Tuesday, April 25, 2017

Helping people form a beneficial connection to Buddhism through interfaith and intercultural dialogue - The Vanguard Discussions series

“Commandments or expressions like ‘must’ or ‘have to’ no longer motivate people in this day and age,” SGI President Daisaku Ikeda says. “This is a time in which no one will act unless they are truly convinced in their hearts. . . . For this reason, fruitful conferences and discussions are becoming all the more important, while one-to-one dialogue is becoming tremendously vital.” (Faith into Action, pages 181-182)

Dialogue is a primary activity in the practice of SGI Nichiren Buddhism, to not only deepen our understanding of our own spiritual practice, but to build bridges with people of other spiritual and cultural perspectives. The Vanguard Discussion series, which I introduced you to last week, is a great example of such bridge-building dialogue. Carolyn Ferrari created the Vanguard Discussion series to serve as “public forums that allow artists to address community and societal issues from their unique perspectives, and share how their art informs change, and presents concepts that challenge the status quo.”

Last week I talked about my and Kathryn Grabowski’s presentations, and now I’ll share with you some highlights from the presentations of musician and sound engineer James Beber, and multi-media artist Daniel Moen.

After starting his music career as part of a rock band, James Beber decided to find additional ways to use music to bring people together. He began learning audio engineering, and is currently developing his own recording studio and label, where he will produce not only his own but other people’s music. “Art and culture are pretty much inseparable,” Beber pointed out, and his “final goal in this endeavor is to throw art festivals around the world, and show actual proof of the humanistic power of Nichiren Buddhism.”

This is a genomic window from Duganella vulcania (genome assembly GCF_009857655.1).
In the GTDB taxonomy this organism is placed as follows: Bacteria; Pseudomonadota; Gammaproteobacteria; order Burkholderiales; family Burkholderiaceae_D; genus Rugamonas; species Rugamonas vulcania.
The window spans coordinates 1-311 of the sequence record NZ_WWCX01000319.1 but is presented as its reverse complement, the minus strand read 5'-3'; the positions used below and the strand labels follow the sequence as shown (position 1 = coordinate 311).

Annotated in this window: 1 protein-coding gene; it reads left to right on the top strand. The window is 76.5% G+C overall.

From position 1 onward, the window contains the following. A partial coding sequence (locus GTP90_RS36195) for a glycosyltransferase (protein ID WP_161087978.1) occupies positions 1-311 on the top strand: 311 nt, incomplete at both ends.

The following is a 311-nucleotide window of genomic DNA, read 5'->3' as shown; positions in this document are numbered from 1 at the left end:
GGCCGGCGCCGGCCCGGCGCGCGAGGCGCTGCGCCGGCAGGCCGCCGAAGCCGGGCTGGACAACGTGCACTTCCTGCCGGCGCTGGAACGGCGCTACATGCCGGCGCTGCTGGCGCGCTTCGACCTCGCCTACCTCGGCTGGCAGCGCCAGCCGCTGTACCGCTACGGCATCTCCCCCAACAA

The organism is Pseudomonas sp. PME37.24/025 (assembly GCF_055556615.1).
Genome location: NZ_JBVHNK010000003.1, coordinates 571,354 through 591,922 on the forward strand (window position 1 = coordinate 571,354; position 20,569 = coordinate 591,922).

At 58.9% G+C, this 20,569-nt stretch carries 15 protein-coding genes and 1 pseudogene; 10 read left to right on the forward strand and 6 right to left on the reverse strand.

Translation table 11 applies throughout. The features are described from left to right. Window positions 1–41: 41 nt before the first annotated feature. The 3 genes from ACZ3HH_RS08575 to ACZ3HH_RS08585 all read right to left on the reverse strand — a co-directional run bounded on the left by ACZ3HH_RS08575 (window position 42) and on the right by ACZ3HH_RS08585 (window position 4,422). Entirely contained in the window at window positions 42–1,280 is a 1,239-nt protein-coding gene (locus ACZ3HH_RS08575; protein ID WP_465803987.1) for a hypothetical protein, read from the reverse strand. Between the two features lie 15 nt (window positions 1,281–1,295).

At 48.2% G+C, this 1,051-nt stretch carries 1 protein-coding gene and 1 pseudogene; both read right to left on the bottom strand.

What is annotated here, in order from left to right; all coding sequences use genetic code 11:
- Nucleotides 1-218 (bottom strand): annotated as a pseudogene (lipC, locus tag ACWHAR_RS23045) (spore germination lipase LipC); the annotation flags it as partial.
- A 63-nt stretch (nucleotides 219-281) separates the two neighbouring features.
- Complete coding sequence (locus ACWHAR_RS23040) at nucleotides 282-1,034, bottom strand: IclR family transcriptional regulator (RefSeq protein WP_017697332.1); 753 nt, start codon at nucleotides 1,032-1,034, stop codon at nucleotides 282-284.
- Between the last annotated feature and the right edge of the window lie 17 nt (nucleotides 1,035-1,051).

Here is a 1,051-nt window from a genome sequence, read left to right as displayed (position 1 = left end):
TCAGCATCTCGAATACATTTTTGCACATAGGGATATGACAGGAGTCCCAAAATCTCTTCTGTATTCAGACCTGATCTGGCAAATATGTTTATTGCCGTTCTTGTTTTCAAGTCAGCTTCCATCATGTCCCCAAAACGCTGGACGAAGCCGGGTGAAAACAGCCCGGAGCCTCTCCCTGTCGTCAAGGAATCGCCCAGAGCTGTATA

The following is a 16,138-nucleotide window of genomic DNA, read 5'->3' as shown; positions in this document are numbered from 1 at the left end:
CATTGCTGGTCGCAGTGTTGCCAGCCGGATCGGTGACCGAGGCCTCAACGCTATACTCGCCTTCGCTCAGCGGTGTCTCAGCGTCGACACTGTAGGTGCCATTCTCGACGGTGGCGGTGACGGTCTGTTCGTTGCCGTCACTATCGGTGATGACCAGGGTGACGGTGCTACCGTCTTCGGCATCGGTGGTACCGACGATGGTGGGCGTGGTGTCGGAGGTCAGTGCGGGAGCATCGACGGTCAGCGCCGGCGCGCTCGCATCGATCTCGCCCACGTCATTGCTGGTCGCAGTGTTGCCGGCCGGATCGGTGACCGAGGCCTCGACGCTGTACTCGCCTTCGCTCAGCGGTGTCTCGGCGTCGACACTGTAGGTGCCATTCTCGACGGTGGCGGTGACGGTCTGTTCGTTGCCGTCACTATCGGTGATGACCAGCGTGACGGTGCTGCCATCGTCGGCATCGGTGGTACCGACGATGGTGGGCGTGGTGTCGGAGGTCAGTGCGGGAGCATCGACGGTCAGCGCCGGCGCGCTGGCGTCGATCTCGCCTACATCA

What he means by this is to use the principles of Buddhist humanism—including the ideas that everyone is capable of attaining enlightenment, and that we (rather than an external force) have the power to shape our own world and our future—to both empower and unite people from different cultures and perspectives to work together and enrich each other’s experience.

Like dialogue, the idea of art and cultural festivals is also part of the SGI’s legacy. The SGI emphasizes the value of our diversity, and encourages its members to branch out and form bridges with people who are unlike us to enrich and strengthen the range of our human experience, rather than to make us all more like each other. Regarding propagation, Daisaku Ikeda’s emphasis in his interfaith dialogues and other peacemaking efforts is on helping people “form a beneficial connection with Buddhism,” rather than on “converting” people to become Buddhist.

The fourth panelist was musician, graphic designer, and photographer Daniel Moen, who also happens to have been my best friend since late 2010. Dan, like me, has always been interested in Buddhism, and has been on a lifelong quest to continuously diversify both his cultural and his spiritual perspective by studying different philosophies, and then building as many bridges as he can between people of these different philosophies. He incorporated chanting Nam-Myoho-Renge-Kyo into his spiritual practice, and has participated with the SGI community enough to be considered part of it, without having made the decision to “officially” become Buddhist.

Dan’s work is inspired by his love of culture, which grew out of his interest in exploring his own heritage and being inspired by the heritage of people around him. He was born in the Philippines and adopted by an American family, and grew up in a community with almost no ethnic or cultural diversity. (He and his sister were “the darkest people in our school,” as he put it). His art—which includes freelance photography, themed photographic compositing, painting, performing in the Elf Ensemble at Michigan’s Renaissance Festival, and playing a wide variety of instruments from around the world—reflects his passion for interfaith and intercultural bridge-building, as well as social justice. I’ll discuss more about Dan’s insights—and his upcoming concert—in my next post. 

“Everybody is an artist, even people who say they are not,” Dan expressed. He then elaborated on this with something profound he read on Facebook: “What I mean by that is that your soul is the paint brush, and the canvas is your life.”

Whoever wrote that on Facebook sounds like they’d fit right into the conversation that followed our presentations, which I’ll write about next week. Please stay tuned, and thank you for reading. Namaste.


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Image: "Elemental Ashiko" by Karla Joy Huber, 2011; Prismacolor marker, Sharpie marker, white-out pen, highlighter

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